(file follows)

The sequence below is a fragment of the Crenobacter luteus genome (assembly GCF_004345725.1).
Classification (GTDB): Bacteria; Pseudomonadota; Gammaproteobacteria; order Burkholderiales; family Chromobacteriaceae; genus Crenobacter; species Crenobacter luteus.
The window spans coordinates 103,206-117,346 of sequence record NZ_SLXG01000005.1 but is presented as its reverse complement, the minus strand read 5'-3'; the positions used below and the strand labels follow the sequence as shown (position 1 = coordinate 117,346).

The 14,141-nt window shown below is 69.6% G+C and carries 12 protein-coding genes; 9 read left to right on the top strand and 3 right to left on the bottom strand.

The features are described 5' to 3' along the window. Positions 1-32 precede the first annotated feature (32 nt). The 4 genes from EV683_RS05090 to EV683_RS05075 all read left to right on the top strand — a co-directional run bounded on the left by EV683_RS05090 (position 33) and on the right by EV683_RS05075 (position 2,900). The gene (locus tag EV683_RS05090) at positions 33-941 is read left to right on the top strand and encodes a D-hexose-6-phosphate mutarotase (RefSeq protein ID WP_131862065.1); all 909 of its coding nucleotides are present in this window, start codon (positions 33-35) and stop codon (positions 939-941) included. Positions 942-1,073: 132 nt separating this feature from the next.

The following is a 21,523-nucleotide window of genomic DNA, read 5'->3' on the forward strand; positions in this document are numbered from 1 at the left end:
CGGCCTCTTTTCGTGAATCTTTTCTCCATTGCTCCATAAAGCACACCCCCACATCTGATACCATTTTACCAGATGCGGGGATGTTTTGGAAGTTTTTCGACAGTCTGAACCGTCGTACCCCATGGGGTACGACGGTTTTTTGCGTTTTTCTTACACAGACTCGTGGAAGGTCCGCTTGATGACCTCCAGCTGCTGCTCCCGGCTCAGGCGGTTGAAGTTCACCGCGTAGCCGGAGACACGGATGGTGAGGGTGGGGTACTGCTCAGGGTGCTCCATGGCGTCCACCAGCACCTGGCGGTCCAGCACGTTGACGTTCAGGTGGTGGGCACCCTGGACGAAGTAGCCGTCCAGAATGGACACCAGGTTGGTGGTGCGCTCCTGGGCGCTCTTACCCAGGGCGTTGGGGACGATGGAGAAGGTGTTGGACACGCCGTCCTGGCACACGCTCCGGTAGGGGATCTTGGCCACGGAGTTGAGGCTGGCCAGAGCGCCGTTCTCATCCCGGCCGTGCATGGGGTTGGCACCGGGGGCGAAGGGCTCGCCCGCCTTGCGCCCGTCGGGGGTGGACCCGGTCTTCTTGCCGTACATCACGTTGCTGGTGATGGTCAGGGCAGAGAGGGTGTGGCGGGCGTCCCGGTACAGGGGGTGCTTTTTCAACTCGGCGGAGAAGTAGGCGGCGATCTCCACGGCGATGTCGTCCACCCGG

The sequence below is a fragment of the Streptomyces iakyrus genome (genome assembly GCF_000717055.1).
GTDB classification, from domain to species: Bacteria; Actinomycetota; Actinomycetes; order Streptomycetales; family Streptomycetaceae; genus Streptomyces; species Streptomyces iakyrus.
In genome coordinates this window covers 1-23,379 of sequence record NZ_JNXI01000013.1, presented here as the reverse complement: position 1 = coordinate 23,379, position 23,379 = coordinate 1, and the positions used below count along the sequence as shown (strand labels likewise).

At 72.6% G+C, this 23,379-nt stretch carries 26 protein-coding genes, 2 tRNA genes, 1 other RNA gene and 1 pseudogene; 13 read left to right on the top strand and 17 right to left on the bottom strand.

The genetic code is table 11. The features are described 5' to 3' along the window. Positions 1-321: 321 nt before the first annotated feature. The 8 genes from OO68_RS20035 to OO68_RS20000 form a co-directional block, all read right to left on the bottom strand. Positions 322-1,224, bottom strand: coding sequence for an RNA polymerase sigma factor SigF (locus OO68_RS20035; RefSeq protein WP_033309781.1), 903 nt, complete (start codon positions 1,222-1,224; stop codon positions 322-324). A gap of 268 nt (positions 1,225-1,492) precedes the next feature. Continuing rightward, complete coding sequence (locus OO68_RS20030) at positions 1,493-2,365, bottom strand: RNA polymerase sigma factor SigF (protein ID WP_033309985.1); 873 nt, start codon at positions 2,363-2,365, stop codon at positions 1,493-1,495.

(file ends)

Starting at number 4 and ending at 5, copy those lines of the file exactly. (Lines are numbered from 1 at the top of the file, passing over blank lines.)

The 14,141-nt window shown below is 69.6% G+C and carries 12 protein-coding genes; 9 read left to right on the top strand and 3 right to left on the bottom strand.

The features are described 5' to 3' along the window. Positions 1-32 precede the first annotated feature (32 nt). The 4 genes from EV683_RS05090 to EV683_RS05075 all read left to right on the top strand — a co-directional run bounded on the left by EV683_RS05090 (position 33) and on the right by EV683_RS05075 (position 2,900). The gene (locus tag EV683_RS05090) at positions 33-941 is read left to right on the top strand and encodes a D-hexose-6-phosphate mutarotase (RefSeq protein ID WP_131862065.1); all 909 of its coding nucleotides are present in this window, start codon (positions 33-35) and stop codon (positions 939-941) included. Positions 942-1,073: 132 nt separating this feature from the next.